We seek to understand whether the stellar populations of galactic bulges show evidence of secular evolution triggered by the presence of the disc. For this purpose, we re-analyse the sample of Proctor and Sansom, deriving stellar population ages and element abundances from absorption-line indices as functions of central velocity dispersion and Hubble type. We obtain consistent constraints on ages from the three Balmer-line indices Hβ, Hγ and Hδ, based on stellar population models that take the abundance ratio effects on these indices into account. Emission-line contamination turns out to be a critical aspect, which favours the use of the higher order Balmer-line indices. Our derived ages are consistent with those of Proctor and Sansom based on a completely different method. In agreement with other studies in the literature, we find that bulges have relatively low luminosity weighted ages, the lowest age derived being 1.3 Gyr. Hence, bulges are not generally old, but actually rejuvenated systems. We discuss evidence that this might be true also for the bulge of the Milky Way. The data reveal clear correlations of all three parameters luminosity weighted age, total metallicity and α/Fe ratio with central velocity dispersion. The smallest bulges are the youngest with the lowest α/Fe ratios owing to late Fe enrichment from Type Ia supernovae. Using models combining recent minor star formation with a base old population, we show that the smallest bulges must have experienced significant star formation events involving 10–30 per cent of their total mass in the past 1–2 Gyr. No significant correlations of the stellar population parameters with Hubble type are found. We show that the above relationships with σ coincide perfectly with those of early-type galaxies. In other words, bulges are typically younger, metal poorer and less α/Fe enhanced than early-type galaxies because of their smaller masses. At a given velocity dispersion, bulges and elliptical galaxies are indistinguishable as far as their stellar populations are concerned. These results favour an inside-out formation scenario and indicate that the discs in spiral galaxies of Hubble types Sbc and earlier cannot have a significant influence on the evolution of the stellar populations in the bulge component. The phenomenon of pseudo-bulge formation must be restricted to spirals of types later than Sbc.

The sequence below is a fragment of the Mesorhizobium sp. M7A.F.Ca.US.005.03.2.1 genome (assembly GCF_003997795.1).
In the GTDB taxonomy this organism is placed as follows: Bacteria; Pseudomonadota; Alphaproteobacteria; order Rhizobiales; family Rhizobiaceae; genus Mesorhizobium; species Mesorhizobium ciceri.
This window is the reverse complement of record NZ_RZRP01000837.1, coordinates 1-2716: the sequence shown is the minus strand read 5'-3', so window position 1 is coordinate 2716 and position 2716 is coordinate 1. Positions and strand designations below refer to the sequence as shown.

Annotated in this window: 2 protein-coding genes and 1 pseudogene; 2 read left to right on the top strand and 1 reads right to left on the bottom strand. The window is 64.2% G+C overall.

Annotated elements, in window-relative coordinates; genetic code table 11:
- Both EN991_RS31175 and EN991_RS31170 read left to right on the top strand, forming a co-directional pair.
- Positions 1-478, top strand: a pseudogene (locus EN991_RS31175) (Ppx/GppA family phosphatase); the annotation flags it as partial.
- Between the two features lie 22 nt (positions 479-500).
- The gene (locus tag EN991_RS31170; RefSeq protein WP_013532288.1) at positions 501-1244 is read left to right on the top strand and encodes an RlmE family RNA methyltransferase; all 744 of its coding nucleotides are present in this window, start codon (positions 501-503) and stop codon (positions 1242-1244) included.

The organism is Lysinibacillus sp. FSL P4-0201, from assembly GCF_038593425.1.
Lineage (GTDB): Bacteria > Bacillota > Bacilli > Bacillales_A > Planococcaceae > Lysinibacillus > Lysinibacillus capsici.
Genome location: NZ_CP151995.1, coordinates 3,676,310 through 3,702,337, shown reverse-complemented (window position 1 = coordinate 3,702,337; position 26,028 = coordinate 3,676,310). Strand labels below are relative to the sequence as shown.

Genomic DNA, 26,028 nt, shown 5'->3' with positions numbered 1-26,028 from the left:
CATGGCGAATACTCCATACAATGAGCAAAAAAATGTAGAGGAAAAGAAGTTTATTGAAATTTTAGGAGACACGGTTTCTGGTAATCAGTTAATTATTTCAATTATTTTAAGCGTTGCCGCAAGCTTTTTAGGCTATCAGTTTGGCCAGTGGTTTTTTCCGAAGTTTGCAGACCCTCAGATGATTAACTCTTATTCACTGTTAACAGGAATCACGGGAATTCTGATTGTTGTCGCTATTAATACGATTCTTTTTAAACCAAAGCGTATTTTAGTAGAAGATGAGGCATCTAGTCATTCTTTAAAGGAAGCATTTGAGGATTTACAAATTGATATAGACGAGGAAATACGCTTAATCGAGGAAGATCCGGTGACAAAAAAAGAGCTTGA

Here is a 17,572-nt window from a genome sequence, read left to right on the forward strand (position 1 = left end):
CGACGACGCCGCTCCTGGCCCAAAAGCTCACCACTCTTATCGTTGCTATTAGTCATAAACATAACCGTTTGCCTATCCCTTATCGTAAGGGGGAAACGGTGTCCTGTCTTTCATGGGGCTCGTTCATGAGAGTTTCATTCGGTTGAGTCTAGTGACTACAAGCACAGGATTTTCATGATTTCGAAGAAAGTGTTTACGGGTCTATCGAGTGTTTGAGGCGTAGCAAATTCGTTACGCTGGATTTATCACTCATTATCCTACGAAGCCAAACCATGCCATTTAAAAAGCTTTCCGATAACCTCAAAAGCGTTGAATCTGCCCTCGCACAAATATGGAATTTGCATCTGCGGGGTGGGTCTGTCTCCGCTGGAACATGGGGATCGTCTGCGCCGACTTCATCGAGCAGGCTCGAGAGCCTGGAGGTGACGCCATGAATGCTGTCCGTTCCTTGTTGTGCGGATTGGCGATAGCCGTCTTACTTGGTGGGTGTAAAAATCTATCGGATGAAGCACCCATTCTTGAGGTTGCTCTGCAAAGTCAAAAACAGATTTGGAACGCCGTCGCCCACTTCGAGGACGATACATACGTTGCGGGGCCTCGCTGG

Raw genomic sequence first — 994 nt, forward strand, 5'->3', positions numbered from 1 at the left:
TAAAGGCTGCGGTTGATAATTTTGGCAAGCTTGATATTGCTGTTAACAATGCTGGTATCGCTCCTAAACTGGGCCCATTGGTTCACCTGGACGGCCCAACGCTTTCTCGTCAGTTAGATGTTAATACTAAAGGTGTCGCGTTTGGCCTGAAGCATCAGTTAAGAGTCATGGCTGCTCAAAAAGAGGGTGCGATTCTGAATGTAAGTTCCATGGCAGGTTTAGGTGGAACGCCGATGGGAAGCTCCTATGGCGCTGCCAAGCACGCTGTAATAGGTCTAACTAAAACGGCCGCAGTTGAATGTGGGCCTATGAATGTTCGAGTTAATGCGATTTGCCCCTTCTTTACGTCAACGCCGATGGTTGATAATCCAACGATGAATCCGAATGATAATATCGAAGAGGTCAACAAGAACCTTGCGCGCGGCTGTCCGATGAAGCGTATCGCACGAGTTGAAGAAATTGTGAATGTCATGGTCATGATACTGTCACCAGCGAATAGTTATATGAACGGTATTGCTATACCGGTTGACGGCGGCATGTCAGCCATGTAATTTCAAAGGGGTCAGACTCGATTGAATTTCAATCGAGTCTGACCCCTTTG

- stars : abundances
- Galaxy : abundances
- globular clusters : general
- galaxies : elliptical and lenticular, cD
- galaxies : stellar content